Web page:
(ScStr: dp. 5,850; l. 290'0"; b. 42'2"; dph. 21'0"; dr. 18'9" (mean); s. 10.0 k.; cpl. 55; a. 2 4", 1 mg.)
Winifred—a steel-hulled, single-screw freighter— was laid down on 31 January 1898 at Bath, Maine, by the Bath Iron Works; launched on 8 July 1898; and delivered to her managing owners, Hiller, Bull, and Knowlton, of New York City, on 1 October 1898. Reputed by some to be the first American "tramp" steamer—a freighter steaming on non-scheduled, cargo-carrying runs between a varying slate of ports—Winifred initially operated on the New York to Puerto Rico route.
By late in 1917, Winifred was operating under the auspices of the Gulf Refining Co., of Port Arthur, Tex. In the autumn of that year, the ship was armed; and, on 17 October 1917, a Navy armed guard unit under the command of Chief Boatswain's Mate W. A. Moon was placed on board the ship. After docking at Bayonne to take on a cargo of oil, Winifred shifted to Hampton Roads, where she joined a convoy. Departing Hampton Roads on 8 November, the steamer reached Dover, England, on the 29th and Gravesend on the 30th. She remained in British waters for the remainder of 1917, touching at Sheerness, Cardiff in Wales, and at Dover.
Winifred operated in European waters into the summer of the following year. Assigned Identification Number 1319, Winifred was commissioned as a vessel of the Naval Overseas Transportation Service (NOTS) on 21 June 1918, while in drydock at Liverpool, Lt. J. B. Barneson, USNRF, in command.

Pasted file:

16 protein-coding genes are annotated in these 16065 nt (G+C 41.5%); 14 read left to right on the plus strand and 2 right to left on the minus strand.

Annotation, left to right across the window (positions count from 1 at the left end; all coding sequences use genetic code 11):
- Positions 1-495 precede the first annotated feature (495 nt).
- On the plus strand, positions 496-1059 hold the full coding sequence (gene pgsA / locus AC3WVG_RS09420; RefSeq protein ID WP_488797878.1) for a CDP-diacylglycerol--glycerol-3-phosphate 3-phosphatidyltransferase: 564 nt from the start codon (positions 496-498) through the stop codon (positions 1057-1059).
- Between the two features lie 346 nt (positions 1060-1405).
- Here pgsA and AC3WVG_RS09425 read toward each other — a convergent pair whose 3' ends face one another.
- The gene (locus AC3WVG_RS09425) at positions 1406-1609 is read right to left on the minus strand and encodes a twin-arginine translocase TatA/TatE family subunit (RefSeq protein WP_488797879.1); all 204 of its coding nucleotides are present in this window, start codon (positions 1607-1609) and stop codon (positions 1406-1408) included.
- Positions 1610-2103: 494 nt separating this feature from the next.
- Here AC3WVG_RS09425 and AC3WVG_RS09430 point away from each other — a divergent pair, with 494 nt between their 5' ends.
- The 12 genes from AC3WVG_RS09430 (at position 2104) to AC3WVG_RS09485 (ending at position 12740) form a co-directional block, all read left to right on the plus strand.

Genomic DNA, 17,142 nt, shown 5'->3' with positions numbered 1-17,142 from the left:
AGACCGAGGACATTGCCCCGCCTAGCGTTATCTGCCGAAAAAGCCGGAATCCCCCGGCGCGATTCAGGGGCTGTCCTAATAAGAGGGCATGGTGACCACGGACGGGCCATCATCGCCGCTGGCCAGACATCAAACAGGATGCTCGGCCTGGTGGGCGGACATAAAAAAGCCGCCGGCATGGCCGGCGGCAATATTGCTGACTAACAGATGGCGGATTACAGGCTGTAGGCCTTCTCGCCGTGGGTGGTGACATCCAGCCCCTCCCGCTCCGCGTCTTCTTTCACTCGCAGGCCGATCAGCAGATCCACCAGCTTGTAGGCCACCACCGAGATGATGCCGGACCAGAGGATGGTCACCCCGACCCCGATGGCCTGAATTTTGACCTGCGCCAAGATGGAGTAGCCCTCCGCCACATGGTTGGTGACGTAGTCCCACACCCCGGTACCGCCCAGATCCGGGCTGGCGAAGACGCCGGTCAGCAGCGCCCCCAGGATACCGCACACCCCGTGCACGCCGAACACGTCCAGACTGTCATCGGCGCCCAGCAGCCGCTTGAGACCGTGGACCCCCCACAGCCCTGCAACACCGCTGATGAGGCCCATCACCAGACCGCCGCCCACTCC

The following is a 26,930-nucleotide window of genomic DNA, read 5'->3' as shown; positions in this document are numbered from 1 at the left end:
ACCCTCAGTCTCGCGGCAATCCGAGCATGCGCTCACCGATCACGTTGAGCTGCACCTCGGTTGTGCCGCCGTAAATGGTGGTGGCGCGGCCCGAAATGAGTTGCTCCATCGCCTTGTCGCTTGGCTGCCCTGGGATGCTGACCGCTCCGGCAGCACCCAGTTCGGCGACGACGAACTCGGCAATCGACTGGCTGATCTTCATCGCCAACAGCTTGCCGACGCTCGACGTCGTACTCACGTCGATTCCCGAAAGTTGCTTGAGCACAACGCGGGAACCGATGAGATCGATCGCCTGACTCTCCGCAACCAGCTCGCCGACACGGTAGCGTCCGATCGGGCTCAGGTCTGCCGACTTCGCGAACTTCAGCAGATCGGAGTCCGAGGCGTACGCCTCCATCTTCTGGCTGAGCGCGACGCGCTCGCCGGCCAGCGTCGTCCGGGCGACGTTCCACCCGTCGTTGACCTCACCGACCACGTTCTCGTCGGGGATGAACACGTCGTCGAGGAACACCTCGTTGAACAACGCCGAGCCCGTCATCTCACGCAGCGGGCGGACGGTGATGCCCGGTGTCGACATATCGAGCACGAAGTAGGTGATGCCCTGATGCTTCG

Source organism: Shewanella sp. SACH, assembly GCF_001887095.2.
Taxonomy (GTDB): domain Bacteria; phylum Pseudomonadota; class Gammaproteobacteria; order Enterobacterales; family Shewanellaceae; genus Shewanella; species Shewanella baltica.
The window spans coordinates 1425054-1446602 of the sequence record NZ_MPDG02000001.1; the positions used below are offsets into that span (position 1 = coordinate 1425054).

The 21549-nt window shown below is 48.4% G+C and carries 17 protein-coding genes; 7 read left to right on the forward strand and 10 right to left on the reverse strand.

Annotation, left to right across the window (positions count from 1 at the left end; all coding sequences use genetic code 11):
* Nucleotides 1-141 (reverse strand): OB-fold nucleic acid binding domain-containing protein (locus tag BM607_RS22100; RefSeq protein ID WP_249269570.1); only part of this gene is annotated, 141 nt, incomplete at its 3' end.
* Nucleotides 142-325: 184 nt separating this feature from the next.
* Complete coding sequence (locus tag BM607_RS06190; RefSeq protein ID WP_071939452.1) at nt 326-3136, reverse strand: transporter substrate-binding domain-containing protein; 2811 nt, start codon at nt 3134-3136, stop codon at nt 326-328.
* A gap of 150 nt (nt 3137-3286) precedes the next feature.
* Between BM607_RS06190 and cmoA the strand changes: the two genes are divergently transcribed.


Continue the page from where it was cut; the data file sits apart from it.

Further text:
Operating primarily from Cardiff, Wales, Winifred performed coastwise and cross-channel service, lifting supplies from English to French ports and vice-versa. She operated for NOTS in this vital logistics capacity through the end of World War I.
Winifred departed Liverpool, England, on 12 December 1918; proceeded homeward via the Azores; and arrived at New York on 8 January 1919. Shifting to Philadelphia soon thereafter, the ship was placed out of commission there on 13 March 1919. Simultaneously struck from the Navy list, she was turned over to the United States Shipping Board on the same day for disposal. Winfield was returned to her prewar owner, the Gulf Refining Co., and homeported at Port Arthur, Tex., until 1936 when she was abandoned due to age and deterioration.